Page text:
Insurance broker and consulting company Marsh & McLennan
For the quarter, earnings included a number of one-time items, including the sale of Putnam Investments' business and tax items. Excluding these items, earnings per share fell to $0.27 for the quarter from $0.38 per share a year ago (non-GAAP numbers). So what's the problem?
It turns out Marsh may need to do a lot of revamping. Overall sales growth of 10% was pretty decent, helped by strong growth in the corporate consulting and Kroll risk consulting businesses.
Instead, the biggest problem was in the core risk and insurance services business. On the one hand, external factors like soft insurance pricing and an increasing tendency for clients to retain risks (rather than hiring a broker like Marsh to find reinsurance) created headwinds.
However, most of the problems were internal. In response to the division's healthy growth in 2006, Marsh planned for robust growth in 2007 with new technology initiatives and management structures. In retrospect, the growth failed to materialize, and the technology changes were disruptive.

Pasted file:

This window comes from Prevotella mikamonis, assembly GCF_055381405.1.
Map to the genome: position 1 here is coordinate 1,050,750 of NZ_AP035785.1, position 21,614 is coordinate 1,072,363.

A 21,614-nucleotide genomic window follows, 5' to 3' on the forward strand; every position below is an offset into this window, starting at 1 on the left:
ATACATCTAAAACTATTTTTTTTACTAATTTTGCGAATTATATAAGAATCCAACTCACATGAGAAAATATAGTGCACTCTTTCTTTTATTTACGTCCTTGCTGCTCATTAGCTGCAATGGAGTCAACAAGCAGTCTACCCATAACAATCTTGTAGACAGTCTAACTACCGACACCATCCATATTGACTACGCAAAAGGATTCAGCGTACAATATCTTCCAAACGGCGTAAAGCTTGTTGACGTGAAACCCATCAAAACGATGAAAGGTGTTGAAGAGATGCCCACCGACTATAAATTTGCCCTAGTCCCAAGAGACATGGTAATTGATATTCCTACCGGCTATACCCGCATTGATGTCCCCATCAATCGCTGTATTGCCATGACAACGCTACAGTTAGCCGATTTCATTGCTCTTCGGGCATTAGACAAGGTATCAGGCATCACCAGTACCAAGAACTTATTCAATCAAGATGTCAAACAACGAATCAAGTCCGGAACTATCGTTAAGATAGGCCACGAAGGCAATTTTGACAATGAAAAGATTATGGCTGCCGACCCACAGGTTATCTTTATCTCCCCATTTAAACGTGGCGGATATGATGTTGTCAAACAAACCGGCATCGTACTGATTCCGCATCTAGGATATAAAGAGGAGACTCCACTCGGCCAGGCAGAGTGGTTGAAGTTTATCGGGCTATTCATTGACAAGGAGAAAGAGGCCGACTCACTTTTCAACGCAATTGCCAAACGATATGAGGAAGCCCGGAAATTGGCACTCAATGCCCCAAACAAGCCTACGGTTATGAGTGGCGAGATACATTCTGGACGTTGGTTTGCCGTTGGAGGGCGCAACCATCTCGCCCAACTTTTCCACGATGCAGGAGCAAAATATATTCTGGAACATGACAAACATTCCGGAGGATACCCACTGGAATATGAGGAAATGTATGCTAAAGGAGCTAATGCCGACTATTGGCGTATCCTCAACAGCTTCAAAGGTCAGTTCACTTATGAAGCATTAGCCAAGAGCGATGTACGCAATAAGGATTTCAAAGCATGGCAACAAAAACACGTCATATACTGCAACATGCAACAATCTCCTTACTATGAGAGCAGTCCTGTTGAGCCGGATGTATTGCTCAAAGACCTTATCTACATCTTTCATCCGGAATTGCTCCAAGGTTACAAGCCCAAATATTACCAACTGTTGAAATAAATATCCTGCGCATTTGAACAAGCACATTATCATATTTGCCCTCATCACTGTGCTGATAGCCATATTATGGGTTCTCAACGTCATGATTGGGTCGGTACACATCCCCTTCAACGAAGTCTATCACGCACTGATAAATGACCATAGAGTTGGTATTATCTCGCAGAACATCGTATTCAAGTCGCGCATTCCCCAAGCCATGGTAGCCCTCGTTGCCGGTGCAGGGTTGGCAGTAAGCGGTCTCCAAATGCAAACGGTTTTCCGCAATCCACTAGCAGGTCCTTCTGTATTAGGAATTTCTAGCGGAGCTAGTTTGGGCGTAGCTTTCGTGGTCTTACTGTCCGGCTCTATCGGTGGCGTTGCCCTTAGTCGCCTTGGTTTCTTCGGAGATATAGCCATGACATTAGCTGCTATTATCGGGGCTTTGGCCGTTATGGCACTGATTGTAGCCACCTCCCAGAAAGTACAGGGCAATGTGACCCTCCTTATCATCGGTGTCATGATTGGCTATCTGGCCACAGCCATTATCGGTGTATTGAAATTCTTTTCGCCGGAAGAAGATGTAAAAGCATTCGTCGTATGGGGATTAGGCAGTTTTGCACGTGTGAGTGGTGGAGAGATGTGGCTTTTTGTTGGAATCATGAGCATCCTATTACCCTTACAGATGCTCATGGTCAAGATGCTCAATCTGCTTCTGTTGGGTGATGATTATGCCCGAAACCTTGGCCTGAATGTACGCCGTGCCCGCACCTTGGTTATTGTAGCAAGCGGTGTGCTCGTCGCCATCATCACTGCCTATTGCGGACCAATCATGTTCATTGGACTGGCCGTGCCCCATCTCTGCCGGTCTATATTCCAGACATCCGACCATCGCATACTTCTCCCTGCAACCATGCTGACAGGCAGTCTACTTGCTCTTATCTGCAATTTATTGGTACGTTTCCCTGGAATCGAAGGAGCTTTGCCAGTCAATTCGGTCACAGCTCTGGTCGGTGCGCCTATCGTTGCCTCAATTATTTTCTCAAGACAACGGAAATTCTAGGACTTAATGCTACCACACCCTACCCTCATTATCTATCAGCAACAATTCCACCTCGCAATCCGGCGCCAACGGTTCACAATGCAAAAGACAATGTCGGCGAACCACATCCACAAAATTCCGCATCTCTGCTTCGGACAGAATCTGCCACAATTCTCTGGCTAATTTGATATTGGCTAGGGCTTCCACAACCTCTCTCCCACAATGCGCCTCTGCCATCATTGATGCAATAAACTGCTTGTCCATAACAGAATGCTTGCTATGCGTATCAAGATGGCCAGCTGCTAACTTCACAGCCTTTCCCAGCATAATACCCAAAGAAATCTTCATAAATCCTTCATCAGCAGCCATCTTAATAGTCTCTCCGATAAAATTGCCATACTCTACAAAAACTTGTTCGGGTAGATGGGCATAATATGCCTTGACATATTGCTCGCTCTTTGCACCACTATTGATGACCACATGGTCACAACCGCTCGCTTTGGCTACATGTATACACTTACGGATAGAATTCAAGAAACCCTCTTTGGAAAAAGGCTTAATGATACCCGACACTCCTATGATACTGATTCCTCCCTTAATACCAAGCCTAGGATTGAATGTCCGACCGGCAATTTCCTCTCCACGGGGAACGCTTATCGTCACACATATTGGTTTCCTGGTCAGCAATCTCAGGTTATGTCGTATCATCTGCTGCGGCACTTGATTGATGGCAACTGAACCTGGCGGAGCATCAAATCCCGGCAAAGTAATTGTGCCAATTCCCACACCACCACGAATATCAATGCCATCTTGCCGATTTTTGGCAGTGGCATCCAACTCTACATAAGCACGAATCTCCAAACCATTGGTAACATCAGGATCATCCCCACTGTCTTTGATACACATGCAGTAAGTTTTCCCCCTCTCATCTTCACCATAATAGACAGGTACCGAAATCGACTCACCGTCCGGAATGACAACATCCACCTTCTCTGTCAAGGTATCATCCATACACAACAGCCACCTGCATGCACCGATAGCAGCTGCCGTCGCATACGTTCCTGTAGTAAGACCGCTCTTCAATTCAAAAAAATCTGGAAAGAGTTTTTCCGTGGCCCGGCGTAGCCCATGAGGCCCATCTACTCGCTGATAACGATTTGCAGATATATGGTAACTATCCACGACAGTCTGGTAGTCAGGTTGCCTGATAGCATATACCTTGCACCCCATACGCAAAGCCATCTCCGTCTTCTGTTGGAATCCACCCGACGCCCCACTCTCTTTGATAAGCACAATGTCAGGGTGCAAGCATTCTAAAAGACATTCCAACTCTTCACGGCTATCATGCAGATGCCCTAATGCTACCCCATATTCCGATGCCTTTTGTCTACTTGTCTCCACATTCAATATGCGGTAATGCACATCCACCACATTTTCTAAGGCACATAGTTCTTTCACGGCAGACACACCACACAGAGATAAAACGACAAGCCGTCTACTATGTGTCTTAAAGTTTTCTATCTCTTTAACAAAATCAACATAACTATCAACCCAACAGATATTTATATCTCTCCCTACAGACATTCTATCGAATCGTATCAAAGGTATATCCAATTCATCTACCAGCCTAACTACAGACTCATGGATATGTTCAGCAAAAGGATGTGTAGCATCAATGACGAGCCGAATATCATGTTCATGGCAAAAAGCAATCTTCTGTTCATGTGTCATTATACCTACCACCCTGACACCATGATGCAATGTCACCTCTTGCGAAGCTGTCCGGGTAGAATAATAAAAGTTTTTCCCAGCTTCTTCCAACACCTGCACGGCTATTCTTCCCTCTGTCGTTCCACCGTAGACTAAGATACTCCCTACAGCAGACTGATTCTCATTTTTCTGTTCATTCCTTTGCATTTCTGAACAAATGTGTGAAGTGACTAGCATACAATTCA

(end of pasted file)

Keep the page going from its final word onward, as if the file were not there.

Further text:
As a result, the head of the Marsh unit, Brian Storms, lost the confidence of his employees and was let go. Meanwhile, brokers were distracted by the new IT systems and were unable to focus on serving clients. Coupled with the lackluster growth, the new initiatives caused spending to balloon out of control.
Clearly, Marsh needs some fixing, and CEO Michael Cherkasky announced these steps:
- Put in place the right management teams.
- Simplify the businesses to let employees focus on their jobs.
- Fix the IT and operational systems.
- Cut down centralized costs in the Marsh unit to the tune of $125 million. This includes cutting down on branding and advertising expenses.
Implement a new "enhanced commission" fee. Because of previous regulatory problems, Marsh, unlike industry competitors (besides Aon
(NYSE:AOC), Willis (NYSE:WSH), andIncome Investor recommendation Gallagher (NYSE:AJG), does not earn contingent commissions in its insurance-broking business. This puts Marsh at a disadvantage, and it hopes to close the gap with a transparent, enhanced commission fee that meets regulations.
Will management's steps finally lead to a stronger stock price? It's tough to say, but analysts' patience is growing thin and management's backs are against the wall. Clearly it'll be pulling out the stops to make things happen, so investors might want to stay tuned to this one.
Fool contributor Emil Lee is an analyst and a disciple of value investing. He doesn't own shares in any of the companies mentioned above. Emil appreciates your comments, concerns, and complaints. The Motley Fool has a disclosure policy.